There is Tammy Z. Tammy is a hard working wife/mother of two middle school age children. Her husband has completely surrendered the management of the household finances to her. Even with his income, they have struggled to make ends meet. However, Tammy is two months behind on the mortgage and each month she finds a way to keep the bills paid and food on the table.

When I reviewed their expense versus the income, there is a negative of over $700.00, yet she is able to “adapt or change (accounts, figures, etc.) to suit one’s purpose or advantage”.

Brenda works three jobs. She is current on her mortgage and behind with her credit cards payment. Being a mother of four, two pre-teens and two adolescents that requires childcare (babysitting) weekly, her struggle is heavy. Yet, she find a way to meet the monthly obligations not able to save or plan a vacation. She makes it work for her family.

There is Pamela, a single mother working and going to school. She has two children and receives child support to supplement her income. Her combined income shows that she CAN NOT meet her monthly expenses on paper. However, month after month the bills are getting paid.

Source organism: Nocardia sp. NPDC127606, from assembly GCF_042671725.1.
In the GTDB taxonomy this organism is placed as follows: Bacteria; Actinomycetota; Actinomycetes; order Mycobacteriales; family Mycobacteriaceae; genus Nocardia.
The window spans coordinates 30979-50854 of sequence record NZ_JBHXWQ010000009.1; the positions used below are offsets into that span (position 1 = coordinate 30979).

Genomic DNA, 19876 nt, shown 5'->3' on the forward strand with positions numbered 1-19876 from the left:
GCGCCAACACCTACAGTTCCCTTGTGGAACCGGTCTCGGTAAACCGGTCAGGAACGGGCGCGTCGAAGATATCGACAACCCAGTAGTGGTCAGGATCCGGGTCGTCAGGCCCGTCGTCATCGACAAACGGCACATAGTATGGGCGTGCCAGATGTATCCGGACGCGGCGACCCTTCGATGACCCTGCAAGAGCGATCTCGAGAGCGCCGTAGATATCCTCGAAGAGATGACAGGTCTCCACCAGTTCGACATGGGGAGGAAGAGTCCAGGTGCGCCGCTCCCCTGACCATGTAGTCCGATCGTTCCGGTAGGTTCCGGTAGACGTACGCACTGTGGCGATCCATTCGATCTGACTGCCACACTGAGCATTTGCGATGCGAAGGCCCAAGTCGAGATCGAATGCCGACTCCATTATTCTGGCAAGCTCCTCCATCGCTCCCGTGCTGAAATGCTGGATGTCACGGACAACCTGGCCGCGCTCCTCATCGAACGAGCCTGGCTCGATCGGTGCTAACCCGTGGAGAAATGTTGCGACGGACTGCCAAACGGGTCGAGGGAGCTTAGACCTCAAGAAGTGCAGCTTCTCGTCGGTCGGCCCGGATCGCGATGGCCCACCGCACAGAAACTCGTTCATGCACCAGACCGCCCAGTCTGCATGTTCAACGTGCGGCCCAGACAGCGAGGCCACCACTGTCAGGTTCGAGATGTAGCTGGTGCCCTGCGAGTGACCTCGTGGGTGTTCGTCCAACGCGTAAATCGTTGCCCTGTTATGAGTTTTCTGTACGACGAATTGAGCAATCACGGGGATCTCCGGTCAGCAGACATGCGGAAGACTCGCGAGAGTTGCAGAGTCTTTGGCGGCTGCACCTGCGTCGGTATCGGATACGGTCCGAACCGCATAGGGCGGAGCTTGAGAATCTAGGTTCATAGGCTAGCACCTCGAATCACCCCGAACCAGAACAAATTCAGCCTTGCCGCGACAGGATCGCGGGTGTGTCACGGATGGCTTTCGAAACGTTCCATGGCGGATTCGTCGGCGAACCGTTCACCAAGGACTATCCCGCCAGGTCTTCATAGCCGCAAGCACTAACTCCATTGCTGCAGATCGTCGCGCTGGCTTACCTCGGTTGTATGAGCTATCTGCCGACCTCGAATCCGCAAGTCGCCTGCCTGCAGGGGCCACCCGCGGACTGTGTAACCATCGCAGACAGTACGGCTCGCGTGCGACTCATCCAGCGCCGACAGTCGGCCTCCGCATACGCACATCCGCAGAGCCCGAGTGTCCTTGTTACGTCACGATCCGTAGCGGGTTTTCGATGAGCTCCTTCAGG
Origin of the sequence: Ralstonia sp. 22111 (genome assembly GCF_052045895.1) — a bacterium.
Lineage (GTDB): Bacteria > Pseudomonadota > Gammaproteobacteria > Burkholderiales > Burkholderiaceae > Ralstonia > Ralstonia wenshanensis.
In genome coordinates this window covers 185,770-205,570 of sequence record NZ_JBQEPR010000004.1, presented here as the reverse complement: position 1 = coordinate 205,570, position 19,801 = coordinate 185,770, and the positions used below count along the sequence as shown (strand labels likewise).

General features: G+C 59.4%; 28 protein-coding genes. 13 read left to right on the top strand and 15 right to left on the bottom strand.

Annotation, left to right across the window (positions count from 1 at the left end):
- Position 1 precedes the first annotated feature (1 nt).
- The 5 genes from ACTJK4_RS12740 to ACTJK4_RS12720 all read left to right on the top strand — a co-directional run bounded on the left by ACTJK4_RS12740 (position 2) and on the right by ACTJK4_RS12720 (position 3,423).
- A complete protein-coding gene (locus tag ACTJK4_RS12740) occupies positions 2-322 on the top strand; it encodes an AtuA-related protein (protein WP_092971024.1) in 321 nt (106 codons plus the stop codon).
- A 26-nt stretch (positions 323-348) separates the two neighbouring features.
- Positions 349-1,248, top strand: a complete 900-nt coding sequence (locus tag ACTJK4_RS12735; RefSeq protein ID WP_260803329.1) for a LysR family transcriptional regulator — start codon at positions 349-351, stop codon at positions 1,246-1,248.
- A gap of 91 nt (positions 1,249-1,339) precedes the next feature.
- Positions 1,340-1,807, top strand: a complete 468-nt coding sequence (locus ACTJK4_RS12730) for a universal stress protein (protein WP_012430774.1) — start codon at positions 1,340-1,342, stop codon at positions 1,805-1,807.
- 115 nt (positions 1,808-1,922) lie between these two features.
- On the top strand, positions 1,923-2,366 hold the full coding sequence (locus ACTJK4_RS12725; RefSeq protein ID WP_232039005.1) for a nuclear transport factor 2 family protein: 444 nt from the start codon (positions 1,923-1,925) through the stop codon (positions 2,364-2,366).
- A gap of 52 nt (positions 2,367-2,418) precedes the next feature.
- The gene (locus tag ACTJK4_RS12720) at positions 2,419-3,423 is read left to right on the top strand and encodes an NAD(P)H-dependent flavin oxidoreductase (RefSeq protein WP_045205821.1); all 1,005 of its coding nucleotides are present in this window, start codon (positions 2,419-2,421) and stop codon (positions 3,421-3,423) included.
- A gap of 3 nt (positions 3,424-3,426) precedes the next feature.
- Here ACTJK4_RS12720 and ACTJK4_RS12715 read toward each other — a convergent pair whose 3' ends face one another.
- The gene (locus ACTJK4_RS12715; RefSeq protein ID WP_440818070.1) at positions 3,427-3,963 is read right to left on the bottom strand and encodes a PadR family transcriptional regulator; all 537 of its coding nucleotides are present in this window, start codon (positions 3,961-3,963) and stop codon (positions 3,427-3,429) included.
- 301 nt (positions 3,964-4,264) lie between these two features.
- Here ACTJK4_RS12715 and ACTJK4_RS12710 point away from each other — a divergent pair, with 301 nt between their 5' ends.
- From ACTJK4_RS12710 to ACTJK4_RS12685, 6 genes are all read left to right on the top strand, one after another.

Women are earning more money than ever before, making more financially-related decisions than ever before. Many times with a husband or partner at home women sometimes do not feel adequate or empowered to successfully navigate their own financial life, but have become more financially independent than their mothers despite the financial challenges of today.  Even so, many women are especially vulnerable to poverty and living a financially disadvantaged life.

Women take on the day to day challenge of working their jobs and managing everything regarding the home and the family. If it’s breakfast or dinner, school or after school activities, or homework, they have to manage and influence all. They simply can not allow their financial disadvantages to lead them into depression or disease, over eating, and stress. They are sometimes overworked and bummed out. They can not quit, the foundation of their lives are on their shoulders.